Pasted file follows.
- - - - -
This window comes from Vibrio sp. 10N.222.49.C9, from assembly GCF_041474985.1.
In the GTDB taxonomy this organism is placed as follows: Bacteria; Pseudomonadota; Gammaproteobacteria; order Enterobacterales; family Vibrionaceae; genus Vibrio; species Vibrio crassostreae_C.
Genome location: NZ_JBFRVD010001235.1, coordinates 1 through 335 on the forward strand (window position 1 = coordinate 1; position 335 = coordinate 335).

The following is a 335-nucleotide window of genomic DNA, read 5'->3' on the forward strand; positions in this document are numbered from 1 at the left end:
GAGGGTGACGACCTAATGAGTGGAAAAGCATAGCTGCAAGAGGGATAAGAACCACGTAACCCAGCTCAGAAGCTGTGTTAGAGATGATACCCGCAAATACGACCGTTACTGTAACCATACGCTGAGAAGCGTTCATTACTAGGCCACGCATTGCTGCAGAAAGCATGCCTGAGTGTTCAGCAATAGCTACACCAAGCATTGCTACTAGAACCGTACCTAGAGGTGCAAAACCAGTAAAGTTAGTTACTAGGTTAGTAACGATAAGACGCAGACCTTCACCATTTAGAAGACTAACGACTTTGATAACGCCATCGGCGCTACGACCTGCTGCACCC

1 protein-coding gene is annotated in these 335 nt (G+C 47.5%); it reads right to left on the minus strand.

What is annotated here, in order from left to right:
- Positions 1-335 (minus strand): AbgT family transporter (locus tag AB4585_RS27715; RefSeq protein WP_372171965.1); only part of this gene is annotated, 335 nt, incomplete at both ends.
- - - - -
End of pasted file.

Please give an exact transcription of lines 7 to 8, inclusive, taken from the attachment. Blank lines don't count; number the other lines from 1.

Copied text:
What is annotated here, in order from left to right:
- Positions 1-335 (minus strand): AbgT family transporter (locus tag AB4585_RS27715; RefSeq protein WP_372171965.1); only part of this gene is annotated, 335 nt, incomplete at both ends.